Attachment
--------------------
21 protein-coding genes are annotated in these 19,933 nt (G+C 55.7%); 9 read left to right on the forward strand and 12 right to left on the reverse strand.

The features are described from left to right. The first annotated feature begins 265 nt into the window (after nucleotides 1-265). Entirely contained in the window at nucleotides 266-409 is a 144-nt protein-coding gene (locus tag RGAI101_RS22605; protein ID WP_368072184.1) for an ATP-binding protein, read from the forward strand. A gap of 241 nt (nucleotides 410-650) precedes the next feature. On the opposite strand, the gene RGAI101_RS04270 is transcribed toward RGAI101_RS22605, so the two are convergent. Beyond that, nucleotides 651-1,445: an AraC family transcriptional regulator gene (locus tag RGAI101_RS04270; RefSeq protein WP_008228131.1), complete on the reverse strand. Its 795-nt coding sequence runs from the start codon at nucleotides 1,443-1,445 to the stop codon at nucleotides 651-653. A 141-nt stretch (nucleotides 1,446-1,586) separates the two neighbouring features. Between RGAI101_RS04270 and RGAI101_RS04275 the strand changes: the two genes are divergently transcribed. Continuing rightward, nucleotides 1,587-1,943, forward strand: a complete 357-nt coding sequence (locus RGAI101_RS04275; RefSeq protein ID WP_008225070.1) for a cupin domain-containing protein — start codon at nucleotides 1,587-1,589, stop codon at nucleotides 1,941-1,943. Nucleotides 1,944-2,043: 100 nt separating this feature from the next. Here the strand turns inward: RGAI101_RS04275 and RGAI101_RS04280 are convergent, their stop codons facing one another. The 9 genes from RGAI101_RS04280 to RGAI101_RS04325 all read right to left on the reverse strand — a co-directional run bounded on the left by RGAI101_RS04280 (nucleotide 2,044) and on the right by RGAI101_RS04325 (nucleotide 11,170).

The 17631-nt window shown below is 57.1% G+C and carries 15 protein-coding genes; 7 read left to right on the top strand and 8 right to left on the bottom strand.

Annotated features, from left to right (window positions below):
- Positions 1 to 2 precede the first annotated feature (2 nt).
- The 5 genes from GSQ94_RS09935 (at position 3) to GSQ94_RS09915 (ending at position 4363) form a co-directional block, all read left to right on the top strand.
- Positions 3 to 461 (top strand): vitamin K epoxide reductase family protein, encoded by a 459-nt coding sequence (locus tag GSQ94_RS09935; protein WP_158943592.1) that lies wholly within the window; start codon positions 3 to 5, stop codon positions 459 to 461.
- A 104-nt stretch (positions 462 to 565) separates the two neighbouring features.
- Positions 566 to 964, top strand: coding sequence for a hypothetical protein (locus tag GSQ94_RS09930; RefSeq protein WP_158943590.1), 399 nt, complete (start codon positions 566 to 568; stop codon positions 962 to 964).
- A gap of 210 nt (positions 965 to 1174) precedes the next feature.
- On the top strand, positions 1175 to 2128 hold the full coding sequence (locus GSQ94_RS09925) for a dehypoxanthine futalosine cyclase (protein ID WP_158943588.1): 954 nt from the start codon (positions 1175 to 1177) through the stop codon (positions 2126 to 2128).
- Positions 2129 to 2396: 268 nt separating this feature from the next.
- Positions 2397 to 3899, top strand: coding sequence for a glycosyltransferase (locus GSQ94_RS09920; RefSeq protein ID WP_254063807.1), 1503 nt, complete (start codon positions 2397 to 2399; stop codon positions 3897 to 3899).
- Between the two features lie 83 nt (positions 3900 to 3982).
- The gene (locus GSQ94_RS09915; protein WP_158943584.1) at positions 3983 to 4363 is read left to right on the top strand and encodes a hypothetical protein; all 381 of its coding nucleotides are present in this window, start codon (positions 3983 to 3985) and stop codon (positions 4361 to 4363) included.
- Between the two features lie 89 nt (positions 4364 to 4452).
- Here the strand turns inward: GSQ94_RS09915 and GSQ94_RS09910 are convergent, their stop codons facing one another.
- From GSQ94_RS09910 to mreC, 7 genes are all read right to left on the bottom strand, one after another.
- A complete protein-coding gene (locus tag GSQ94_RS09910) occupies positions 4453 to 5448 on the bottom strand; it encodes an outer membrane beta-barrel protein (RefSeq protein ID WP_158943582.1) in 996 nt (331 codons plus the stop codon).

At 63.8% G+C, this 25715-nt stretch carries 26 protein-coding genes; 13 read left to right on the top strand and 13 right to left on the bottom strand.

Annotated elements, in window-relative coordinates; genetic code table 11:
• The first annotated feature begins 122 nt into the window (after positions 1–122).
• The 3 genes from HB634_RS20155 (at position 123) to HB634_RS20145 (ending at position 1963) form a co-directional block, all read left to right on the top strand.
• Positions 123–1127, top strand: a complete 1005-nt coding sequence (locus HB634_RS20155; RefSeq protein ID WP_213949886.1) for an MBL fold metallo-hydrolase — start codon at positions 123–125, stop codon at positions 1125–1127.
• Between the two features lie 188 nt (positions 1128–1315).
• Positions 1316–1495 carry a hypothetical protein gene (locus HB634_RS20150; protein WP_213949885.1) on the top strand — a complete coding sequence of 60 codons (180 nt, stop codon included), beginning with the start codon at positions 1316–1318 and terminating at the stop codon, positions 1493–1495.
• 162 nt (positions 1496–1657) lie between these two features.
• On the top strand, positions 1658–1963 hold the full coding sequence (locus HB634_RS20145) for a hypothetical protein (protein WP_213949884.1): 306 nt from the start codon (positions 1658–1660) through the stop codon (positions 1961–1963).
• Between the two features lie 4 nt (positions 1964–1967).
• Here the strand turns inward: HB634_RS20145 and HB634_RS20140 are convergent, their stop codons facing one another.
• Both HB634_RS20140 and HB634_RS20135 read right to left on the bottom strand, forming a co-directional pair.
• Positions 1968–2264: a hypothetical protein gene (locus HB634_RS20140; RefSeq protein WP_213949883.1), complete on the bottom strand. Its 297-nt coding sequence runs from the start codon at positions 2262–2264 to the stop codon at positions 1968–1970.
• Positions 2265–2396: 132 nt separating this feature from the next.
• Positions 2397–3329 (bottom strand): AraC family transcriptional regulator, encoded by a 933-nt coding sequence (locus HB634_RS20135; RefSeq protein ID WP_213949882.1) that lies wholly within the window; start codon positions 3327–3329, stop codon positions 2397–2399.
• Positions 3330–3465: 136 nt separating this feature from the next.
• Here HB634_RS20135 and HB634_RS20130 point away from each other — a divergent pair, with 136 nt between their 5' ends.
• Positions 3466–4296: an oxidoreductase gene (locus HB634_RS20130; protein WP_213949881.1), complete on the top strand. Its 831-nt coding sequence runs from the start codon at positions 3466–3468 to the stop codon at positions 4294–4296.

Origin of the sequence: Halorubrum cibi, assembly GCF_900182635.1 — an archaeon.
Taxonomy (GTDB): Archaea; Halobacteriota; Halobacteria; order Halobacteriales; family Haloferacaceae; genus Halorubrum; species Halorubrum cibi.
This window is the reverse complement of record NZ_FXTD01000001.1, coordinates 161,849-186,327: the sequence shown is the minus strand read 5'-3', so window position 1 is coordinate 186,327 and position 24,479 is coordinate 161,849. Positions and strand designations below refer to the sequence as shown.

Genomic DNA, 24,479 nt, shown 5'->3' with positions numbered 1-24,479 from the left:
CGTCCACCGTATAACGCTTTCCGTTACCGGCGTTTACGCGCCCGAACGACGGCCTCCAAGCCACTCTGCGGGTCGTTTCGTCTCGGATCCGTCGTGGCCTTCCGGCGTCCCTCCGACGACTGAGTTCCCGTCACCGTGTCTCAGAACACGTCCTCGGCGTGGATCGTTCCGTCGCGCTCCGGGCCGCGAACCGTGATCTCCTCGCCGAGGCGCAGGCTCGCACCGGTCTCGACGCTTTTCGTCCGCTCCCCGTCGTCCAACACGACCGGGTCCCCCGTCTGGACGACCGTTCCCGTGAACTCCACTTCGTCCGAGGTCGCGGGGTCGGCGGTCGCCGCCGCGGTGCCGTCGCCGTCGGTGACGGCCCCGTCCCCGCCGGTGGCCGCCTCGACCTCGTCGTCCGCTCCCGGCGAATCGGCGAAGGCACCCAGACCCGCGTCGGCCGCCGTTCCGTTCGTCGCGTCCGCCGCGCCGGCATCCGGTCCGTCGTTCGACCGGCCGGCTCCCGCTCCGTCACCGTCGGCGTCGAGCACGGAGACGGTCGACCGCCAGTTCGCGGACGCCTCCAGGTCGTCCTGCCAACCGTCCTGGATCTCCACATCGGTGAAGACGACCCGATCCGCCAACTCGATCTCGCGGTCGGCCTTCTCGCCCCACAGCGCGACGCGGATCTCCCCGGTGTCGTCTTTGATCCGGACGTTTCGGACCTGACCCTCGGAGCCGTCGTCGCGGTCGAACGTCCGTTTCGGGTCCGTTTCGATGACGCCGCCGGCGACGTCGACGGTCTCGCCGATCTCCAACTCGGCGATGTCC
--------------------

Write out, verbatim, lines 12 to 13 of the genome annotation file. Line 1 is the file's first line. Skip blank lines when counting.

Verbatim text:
- Positions 2129 to 2396: 268 nt separating this feature from the next.
- Positions 2397 to 3899, top strand: coding sequence for a glycosyltransferase (locus GSQ94_RS09920; RefSeq protein ID WP_254063807.1), 1503 nt, complete (start codon positions 2397 to 2399; stop codon positions 3897 to 3899).